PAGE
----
Front: (Cold Front/Warm Front) a division between two distinct air masses of different temperatures. Precipitation frequently forms on frontal boundaries.
GFS- This is the Global Forecasting System weather model, which is the main American weather model used in the medium to long range. It typically has a bias to be slightly too progressive, which is why it often places storms too far to the east, and often suffers from feedback at times as well. I will outline whenever I think there are outlines with the model, but I still do use it often in forecasts. It is for times a day with data from 6z, 12z, 18z, and 0z, and comes out around 5 AM, 11 AM, 5 PM, and 11 PM respectively. It can be found on the Penn State Ewall, which is here.
GEFS- Global Ensemble Forecast System. These are the ensemble members of the GFS, and sometimes instead of saying GFS ensembles it is easier to abbreviate as just GEFS. These come out about an hour later than the GFS, and I will post either the individual members or the GEFS mean. They can also be found here.
GOA- Gulf of Alaska. Low/high pressure systems in this region can have significant impacts on the overall pattern, which can sometimes be discussed in blog posts where I am analyzing the overall pattern.
GOM- Gulf of Mexico. This typically provides moisture for storms coming up into the Northeast.
HPC- Hydrometeorological Prediction Center. This issues updates inside 3 days on winter weather, and their products are sometimes posted/tweeted as they focus specifically on precipitation, flooding potential, heavy snow/ice/sleet potential, etc. I find they are typically fairly accurate, and since their forecasts are short term they are in depth and their products useful.
HRRR- High Resolution Rapid Refresh Model. This is a short range model that only goes out 15 hours from the point. It measured many different levels of the atmosphere for temperature and other indices, and can be used for development of snowfall banding and can forecast short term snowfall accumulations. While sometimes hard to find, it can be found here. I reference this model a lot as storms are occurring, but it is so short term it isn’t useful except for when storms are hitting.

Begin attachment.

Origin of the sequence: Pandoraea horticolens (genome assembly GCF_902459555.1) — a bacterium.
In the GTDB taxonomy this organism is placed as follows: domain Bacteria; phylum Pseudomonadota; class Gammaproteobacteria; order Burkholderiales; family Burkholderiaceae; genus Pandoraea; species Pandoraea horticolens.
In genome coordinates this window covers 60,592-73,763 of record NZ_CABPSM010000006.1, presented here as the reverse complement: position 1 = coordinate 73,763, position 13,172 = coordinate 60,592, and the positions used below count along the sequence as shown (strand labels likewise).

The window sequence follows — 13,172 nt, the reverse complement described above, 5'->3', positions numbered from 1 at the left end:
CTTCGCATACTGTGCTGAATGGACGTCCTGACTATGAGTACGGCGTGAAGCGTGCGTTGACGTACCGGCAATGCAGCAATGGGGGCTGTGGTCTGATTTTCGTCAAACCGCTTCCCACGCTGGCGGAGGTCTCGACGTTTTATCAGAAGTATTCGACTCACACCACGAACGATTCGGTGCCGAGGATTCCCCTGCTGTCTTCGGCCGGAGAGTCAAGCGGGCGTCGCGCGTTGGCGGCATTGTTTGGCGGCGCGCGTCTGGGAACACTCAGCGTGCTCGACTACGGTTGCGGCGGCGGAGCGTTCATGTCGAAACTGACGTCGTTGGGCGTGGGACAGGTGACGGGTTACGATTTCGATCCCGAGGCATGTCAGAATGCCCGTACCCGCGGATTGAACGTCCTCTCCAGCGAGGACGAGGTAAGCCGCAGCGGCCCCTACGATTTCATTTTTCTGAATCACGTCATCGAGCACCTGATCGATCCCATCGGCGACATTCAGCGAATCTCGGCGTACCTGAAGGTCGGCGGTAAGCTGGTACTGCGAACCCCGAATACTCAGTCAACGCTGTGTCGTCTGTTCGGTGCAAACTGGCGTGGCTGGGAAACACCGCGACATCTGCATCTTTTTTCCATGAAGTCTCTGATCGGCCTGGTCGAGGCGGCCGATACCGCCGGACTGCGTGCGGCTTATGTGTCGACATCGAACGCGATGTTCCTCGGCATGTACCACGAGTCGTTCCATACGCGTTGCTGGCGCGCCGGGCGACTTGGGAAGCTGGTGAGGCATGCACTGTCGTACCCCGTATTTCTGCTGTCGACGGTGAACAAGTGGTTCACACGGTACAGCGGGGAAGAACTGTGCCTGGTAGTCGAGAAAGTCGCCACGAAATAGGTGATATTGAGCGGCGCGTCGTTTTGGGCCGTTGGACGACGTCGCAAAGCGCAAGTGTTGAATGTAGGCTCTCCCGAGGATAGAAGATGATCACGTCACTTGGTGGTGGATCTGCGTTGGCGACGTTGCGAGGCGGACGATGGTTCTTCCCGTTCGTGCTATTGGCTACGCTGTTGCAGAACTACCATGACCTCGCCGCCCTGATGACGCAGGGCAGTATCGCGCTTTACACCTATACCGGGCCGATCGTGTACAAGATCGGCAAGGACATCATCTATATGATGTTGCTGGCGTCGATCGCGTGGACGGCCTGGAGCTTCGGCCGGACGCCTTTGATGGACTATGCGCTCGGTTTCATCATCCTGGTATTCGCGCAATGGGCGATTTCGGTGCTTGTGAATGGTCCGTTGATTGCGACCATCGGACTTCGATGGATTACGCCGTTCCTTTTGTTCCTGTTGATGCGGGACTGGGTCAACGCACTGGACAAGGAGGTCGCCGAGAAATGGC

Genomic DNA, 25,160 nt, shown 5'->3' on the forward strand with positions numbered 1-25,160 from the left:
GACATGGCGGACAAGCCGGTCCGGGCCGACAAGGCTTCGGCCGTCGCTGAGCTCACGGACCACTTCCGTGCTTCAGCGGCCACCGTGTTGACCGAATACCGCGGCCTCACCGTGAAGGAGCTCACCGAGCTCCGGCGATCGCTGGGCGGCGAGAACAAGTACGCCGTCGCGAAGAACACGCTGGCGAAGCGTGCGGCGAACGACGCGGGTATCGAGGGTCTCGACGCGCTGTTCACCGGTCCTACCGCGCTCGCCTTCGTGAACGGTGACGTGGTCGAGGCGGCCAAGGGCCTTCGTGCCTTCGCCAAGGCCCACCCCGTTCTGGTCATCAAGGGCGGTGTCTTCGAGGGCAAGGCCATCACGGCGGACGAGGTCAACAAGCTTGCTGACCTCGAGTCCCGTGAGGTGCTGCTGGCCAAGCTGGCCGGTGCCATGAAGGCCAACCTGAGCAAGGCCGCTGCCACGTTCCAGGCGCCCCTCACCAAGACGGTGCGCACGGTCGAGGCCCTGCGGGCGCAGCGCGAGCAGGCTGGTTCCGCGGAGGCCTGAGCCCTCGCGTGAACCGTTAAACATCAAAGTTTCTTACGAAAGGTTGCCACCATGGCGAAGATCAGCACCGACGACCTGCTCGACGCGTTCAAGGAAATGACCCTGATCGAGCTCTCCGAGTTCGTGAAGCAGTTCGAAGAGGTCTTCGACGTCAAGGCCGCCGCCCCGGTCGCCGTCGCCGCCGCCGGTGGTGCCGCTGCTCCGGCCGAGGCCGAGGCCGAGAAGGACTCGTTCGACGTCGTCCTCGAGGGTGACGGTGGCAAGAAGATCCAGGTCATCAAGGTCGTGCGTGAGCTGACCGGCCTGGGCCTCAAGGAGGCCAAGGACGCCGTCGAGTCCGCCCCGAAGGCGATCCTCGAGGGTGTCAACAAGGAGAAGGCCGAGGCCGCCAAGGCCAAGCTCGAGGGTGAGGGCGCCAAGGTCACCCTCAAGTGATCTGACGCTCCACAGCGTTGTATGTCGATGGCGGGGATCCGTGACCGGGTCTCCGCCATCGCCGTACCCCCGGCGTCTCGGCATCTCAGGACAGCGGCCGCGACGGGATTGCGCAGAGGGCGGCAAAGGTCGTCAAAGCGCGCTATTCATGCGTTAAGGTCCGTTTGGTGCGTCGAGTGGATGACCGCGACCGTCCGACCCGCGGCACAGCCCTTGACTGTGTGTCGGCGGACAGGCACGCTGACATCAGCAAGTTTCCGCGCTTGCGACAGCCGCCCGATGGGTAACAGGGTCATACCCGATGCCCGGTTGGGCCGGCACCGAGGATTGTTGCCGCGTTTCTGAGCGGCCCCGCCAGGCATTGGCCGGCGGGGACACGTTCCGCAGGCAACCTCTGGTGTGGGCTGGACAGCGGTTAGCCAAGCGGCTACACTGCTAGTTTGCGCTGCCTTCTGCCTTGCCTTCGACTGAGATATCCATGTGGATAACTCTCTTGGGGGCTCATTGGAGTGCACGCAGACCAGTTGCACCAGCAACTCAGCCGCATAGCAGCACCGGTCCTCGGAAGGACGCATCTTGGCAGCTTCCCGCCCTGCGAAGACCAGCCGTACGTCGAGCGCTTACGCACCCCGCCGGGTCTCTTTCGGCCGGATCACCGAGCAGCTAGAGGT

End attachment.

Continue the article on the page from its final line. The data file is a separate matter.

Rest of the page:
HWO- Hazardous Weather Outlook. This is issued by the National Weather Service typically days in advance of storms to highlight potentially dangerous weather in the future. These typically do not make headlines, and just highlight potentially dangerous weather sometime in the future. I will reference them on Twitter when they issue them, as they affirm that I am seeing similar things to the National Weather Service.
mb- While mb (millibars) is a measure for pressure, this is also used to refer to different levels in the atmosphere. The most common level I refer to is 850mb, which is at 5,000 feet, 500mb (close to 20,000 feet) and 925 mb (around 2,500 feet). Refer to the bottom for details on each.
K-Index: a severe weather index that sometimes can help to judge how widespread storms will be. It is based on temperature between different heights in the atmosphere.
MJO- Madden/Julian Oscillation. It is divided up into eight different octets, and each octet results in different conditions around the world. It is mainly based off of where convection is most prevalent, and depending on where it is it can often signal stormier patterns, colder patterns, or dry/warmer patterns. Little other research has been done except to see the impacts that the different octets can bring. Octets 1 and 8 in winter months are most favorable for snow and cold, while octets 4 and 5 are warmest and usually lack snow. More details can be found here.
MOS- Model Output Statistics. MOS readings from weather models are helpful in determining temperatures at the surface given on models, and are useful to help predict high and low temperatures. I do not use MOS often in forecasts, but I do reference them occasionally. Details can be found here.
MREF- Medium Range Ensemble Forecasts. This is another way to say GEFS, essentially, as it is the only ensembles readily available with individual members in the medium term. Technically, the CMC and NOGAPs ensembles apply too, but generally this is used in place of GEFS. They can be seen here.
NAM 4km- The North American Model 4km resolution is a model that goes out 60 hours and is a high definition model. It comes out in both a 4km resolution and a 12km resolution. A 4km resolution means every 4 kilometers there is a data point that the model projects a forecast at, which means it is extremely high resolution. It forecasts specific snowfall amounts, winds, temperatures, etc. and can be important in forecasts, though often overdoes rainfall and snowfall. It can be found here.
NAM 12km- The North American Model 12km resolution is a model that goes out 84 hours and is also high resolution, but not to the level of the shorter range higher resolution NAM 4km. This model is only really accurate inside of 48-60 hours, which is when it is used most, and also can overdo snowfall or rainfall with storm systems. However, its higher resolution makes it quite accurate when inside 48 hours, when it gets weighted heavily in forecasts. It is run four times a day, 0z, 6z, 12z, 18z, though 0z and 12z are the two times it has fresh data. It can be found on the Penn State Ewall here.